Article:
In response to consumer privacy concerns, major browsers are introducing new rules. Google originally announced that third-party cookies would be eliminated two years from 2020. That deadline was later extended to 2023.
However, companies have no time to waste. A cookieless marketing strategy is essential now!
A cookie is a small snippet of code that contains data.
First-party cookies come directly from the domain the user is visiting. These are extremely useful because they can keep track of information like items added to a shopping cart and login information. First-party cookies aren't in danger of being discontinued anytime soon.
Third-party cookies, however, will be phased out entirely. Third-party cookies get their name because they come from third-party websites.
Let's say a customer visits a shoe website. Next, they visit a site like Amazon. Third-party cookies mean the customer might see shoe advertisements while browsing Amazon. This data sharing makes it much more difficult for customers to figure out who has their data and what they're doing with it.
Without third-party cookies, marketers will need to learn new ways to amass data on their old customers and target new ones. They'll also need to make sure they're using closed-loop attribution to gauge the success of their new methods. Are your ads effective when you show them to customers based on geographic data? What if you sort customers by age instead? Once you know this information, you'll know if your advertising budget needs tweaking.
There are a couple of different ways to adapt to a cookieless future, from figuring out how to collect and parse more first-party data yourself to utilizing zero-party data aggregated by an outside company.
"To keep up with people's expectations around privacy and relevancy, businesses must innovate their data practices, including being transparent about how and why they use customer information, providing better value across the consumer journey and treating data respectfully once it's received," explains Jan Hofmann-Cassiani, a product marketer for Facebook (APAC).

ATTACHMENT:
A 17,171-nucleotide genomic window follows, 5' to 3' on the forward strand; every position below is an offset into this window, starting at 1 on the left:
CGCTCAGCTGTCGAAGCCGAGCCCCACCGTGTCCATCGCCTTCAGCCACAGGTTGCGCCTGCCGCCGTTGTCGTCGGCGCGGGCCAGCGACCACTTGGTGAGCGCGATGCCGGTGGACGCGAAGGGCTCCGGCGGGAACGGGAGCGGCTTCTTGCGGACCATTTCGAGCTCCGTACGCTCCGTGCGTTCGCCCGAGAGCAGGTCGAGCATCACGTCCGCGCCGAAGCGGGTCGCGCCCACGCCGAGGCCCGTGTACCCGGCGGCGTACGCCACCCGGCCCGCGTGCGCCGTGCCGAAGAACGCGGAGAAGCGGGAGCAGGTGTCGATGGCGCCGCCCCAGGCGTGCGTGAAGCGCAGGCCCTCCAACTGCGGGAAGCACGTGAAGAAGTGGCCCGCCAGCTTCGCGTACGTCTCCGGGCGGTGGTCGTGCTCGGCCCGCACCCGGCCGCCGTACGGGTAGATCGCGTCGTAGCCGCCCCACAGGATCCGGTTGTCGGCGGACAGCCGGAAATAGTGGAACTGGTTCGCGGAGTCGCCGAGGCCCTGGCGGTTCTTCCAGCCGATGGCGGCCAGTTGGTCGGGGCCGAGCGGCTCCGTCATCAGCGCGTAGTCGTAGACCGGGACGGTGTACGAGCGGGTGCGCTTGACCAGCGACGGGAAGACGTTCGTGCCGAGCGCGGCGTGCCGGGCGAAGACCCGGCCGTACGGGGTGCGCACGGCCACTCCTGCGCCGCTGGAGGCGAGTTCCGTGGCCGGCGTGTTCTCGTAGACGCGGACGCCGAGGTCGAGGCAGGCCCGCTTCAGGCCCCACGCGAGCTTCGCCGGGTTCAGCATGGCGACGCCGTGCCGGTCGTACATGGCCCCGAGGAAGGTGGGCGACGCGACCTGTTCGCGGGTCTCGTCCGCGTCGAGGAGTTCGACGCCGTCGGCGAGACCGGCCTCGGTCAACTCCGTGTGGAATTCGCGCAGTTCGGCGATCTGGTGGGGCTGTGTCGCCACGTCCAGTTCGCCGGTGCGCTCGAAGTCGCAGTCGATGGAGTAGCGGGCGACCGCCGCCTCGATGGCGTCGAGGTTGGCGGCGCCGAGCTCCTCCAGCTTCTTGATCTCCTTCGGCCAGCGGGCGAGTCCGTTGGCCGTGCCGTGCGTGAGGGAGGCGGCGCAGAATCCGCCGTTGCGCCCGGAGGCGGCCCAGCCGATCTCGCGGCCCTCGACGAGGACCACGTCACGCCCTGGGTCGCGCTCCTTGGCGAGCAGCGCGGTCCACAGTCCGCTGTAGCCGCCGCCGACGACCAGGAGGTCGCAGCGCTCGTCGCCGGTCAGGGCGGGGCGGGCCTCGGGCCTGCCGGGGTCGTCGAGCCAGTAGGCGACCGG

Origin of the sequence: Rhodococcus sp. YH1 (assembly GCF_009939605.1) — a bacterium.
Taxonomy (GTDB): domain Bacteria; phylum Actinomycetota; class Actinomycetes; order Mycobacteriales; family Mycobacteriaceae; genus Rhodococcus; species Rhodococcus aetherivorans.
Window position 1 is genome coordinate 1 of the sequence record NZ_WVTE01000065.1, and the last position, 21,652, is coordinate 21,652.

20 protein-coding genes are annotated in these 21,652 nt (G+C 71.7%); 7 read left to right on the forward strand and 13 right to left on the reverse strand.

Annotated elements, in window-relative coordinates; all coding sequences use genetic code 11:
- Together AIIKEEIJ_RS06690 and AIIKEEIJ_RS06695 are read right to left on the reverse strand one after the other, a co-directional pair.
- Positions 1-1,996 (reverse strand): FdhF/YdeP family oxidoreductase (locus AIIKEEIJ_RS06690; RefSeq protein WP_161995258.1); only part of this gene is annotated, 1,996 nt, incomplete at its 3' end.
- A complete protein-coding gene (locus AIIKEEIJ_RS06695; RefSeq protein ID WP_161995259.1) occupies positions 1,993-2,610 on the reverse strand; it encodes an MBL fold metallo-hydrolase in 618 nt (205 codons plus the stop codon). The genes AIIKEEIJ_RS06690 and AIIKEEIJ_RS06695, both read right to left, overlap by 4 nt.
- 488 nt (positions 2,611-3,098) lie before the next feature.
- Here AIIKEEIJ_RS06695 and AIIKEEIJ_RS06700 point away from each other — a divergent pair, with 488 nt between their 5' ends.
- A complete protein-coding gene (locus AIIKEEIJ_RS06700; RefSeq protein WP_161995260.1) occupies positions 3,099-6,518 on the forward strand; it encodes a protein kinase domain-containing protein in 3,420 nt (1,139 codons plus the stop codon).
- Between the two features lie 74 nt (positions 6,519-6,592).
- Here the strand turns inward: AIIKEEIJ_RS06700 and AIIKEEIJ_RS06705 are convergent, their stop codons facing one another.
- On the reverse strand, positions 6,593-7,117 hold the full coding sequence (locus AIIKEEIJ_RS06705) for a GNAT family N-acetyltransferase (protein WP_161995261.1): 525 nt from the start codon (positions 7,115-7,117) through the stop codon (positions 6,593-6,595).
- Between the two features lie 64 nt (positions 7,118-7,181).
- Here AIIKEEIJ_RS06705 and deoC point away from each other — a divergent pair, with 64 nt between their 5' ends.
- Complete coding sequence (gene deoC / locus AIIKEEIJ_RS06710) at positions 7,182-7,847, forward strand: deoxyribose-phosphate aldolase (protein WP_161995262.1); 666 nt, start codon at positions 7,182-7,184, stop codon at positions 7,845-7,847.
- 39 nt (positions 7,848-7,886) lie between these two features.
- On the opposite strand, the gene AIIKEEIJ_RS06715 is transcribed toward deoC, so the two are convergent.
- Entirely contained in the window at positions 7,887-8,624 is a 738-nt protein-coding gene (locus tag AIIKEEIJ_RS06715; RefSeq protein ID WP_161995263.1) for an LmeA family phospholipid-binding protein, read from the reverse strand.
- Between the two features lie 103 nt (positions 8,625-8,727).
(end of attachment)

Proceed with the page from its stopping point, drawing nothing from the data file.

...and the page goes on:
The internet is shifting away from third-party cookies for many reasons. Companies don't need to fear this change because, ultimately, cookieless advertising benefits brands and consumers.
One of the biggest problems with third-party cookies is inaccuracy. You can receive information about particular customer segments, like 18 to 34-year-old males or people who live in California, but there's no way to tell if the information is still accurate.
For instance, someone on the list of California residents may have moved to a new state. Information often isn't updated as it becomes outdated.
Or, the data may never have been correct. Third-party cookies are a blunt tool, meaning there's a lot of room for inaccuracies. The information that you receive may not be properly vetted.
Third-party cookies are also being curbed by regulations. Europe's General Data Protection Regulation and California's Consumer Privacy Act are two major pieces of legislation designed to give consumers more control of their data.
You may have noticed a banner asking your permission to track cookies on certain websites. Companies do this to make their sites compliant with GDPR rules. According to the GDPR website: "Companies do have a right to process their users' data as long as they receive consent or if they have a legitimate interest."
A 2018 survey by BDO found that eight in 10 companies had taken steps to become GDPR-compliant. Nearly a third of those companies had increased their data privacy budgets.
Whether you want it to happen or not, third-party cookies are becoming obsolete. For many companies, this means that a complete change of their data-driven marketing strategy is necessary. The old methods just aren't reliable anymore.
Without third-party cookies, companies will need to figure out new ways to track the success of their marketing campaigns. Multi-touch attribution, for instance, tracks customer engagement across the internet to see what drives sales. Do customers make their first sale after signing up for an account on your site? After they see an ad on another site?
This kind of attribution is no longer possible in a cookieless world.
Third-party cookies also affect campaign personalization. If consumers have control of their data, you can't gather information about them without their consent. Yet, personalization is critical if you want your brand to succeed. Customers respond better to personalized marketing campaigns.